Interview with H.E. Nasrul Hamid, Minister of Power, Energy and Mineral Resources
Forecasts by the US International Trade Administration indicate the demand for electricity in Bangladesh will reach 30,000MW by 2030. How is Bangladesh preparing to meet this increase in demand?
When the Awami League got into office in 2009, Bangladesh’s power system was very poor, with an estimated capacity of 3,500MW. In less than a decade we have increased generation capacity to 16,000MW. We expect the steep increase in electricity demand to continue and we are taking steps to fill supply gaps. Over the next five to six years we will make about $30 billion in energy investments. We are building large power plants, setting up liquefied natural gas (LNG) terminals with the help of American investors, and continuing with our collaboration with Japanese, Chinese and German companies to design and implement more projects.
Additionally, we aim to connect our power systems to those of other countries in the region. This is a concept that has never been utilised before in Bangladesh, but we are seeing good progress so far. For example, we are currently taking 660MW of electricity from India and we intend to take an additional 2,000MW. Neighbouring countries such as Bhutan and Nepal have the potential to produce over 40,000MW of electricity from hydropower sources, but rivers dry out during winter. Regional connectivity is a win-win situation for all parties involved. In general, I would say we have made significant progress in terms of expanding our power-generation capacity and building regional connectivity.
Research suggests there is a relationship between electricity consumption and a nation’s Human Development Index. What has the government done to improve people’s access to electricity?
The per capita consumption of electricity in Bangladesh is about 450kW per month. This is quite low compared to typical middle-income countries which have per capita consumption of about 1,700kW. In 2014, Prime Minister Sheikh Hasina announced that, by 2021, every single household in Bangladesh should have access to electricity. In that context, I began working towards reaching 100% electricity coverage by December 2018, way ahead of schedule.
Financing is one of the most critical ingredients needed to achieve such an ambitious objective. Therefore, we put in place several highly attractive policies to persuade the private sector to invest in the power industry. Looking back, we can say that the strategy has been a success. The investment into our energy industry has increased tremendously. Currently, about 50% of our power generation comes from the private sector. All the big global power companies are investing in our power industry. For example, we have partnered with the German conglomerate Siemens AG to develop a 3,500MW project. When China’s President Xi Jinping visited Bangladesh in 2016, he signed agreements for a total of $5.5 billion. Over the last seven years, the investment portfolio of our power sector has increased from $1 billion to $21 billion.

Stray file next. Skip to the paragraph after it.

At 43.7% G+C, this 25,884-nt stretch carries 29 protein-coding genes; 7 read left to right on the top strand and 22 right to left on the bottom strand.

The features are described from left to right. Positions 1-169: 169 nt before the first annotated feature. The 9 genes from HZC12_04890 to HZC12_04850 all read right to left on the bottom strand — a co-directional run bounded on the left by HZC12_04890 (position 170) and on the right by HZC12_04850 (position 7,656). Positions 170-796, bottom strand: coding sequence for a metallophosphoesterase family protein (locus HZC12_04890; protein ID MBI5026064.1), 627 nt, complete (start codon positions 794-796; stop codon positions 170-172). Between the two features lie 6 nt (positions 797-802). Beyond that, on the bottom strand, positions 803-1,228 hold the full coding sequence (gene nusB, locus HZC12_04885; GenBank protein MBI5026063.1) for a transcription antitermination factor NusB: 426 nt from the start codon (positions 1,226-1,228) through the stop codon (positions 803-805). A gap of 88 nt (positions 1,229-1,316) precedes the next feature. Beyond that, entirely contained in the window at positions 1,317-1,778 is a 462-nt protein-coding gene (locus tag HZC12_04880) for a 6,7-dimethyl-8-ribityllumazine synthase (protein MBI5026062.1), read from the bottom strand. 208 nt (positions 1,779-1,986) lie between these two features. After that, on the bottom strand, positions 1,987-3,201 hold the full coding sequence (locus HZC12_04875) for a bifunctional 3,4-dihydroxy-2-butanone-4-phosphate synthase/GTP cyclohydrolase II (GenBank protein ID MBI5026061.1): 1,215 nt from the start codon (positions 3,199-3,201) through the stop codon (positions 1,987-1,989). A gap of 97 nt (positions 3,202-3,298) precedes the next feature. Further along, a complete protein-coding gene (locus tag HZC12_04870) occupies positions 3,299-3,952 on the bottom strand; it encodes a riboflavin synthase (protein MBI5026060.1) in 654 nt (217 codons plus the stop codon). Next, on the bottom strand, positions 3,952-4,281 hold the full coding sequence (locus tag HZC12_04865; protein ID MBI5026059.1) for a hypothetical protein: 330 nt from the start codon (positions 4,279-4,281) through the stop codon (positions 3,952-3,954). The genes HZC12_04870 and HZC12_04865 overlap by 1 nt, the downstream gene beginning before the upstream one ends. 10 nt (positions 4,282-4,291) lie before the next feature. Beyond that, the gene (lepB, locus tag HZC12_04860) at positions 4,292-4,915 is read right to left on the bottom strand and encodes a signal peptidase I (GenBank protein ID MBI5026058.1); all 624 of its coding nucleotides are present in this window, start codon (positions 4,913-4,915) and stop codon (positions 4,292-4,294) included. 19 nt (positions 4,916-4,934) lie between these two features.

The unique characteristics of our country, such as our vast wetlands and hilly areas, are not suitable for large-scale power generation. To overcome this challenge, we have deployed one of the world’s largest numbers of home solar systems, and now more than 4.5 million households in Bangladesh benefit from solar mini-grids.
Today, around 88% of the Bangladeshi population have access to electricity, up from 43% back in 2009. We are taking electricity to the rural areas, making power accessible to people who often have never seen an electric light bulb before. Improving access to electricity has led to other benefits. Thanks to electricity, women in rural areas have started to do nightshift work and students are reading more.
The low cost of electricity has been a major competitive advantage for Bangladesh. However, electricity prices don’t cover the costs of generating power. What does your ministry intend to do to ensure the sustainability of the model?
Right now, the government is allocating $500 million to subsidise power for the poor. In fact, most customers get their power at prices 40% or 50% below production cost. We intend to maintain this policy for another four or five years. We must not forget that we are not a developed economy. At this stage, the priority of the government is not to make a profit, but to provide power to its citizens. We are currently working together with respected global firms to make the transition of power from a merit good to a commodity.
What is your ministry doing to increase the weight of clean energy in Bangladesh’s energy mix?
Across the world, clean energy is receiving more and more focus. Many countries are working towards expanding production of renewable energy. It won’t happen overnight, but overall I don’t see why Bangladesh should be any different. We are building liquid-fuel power plants, gas-based power plants, high-tech coal power plants and nuclear power plants. We aim to generate 10% of our power from renewable energies by 2020. We also intend to implement the latest technological developments in terms of power generation. Looking forward, the success will lie in technology and innovation. All in all, we intend to progressively move towards cleaner ways of producing energy.
What would you say to investors?
We are making tremendous improvements in Bangladesh. I haven’t achieved all my goals for our energy sector, but we made great progress by developing important projects. There are still many growth opportunities in the power sector and Bangladesh is creating a conducive environment by designing many of the investments with sovereign guarantees. I would urge investors to consider investing in Bangladesh’s power industry because there is opportunity to make great returns.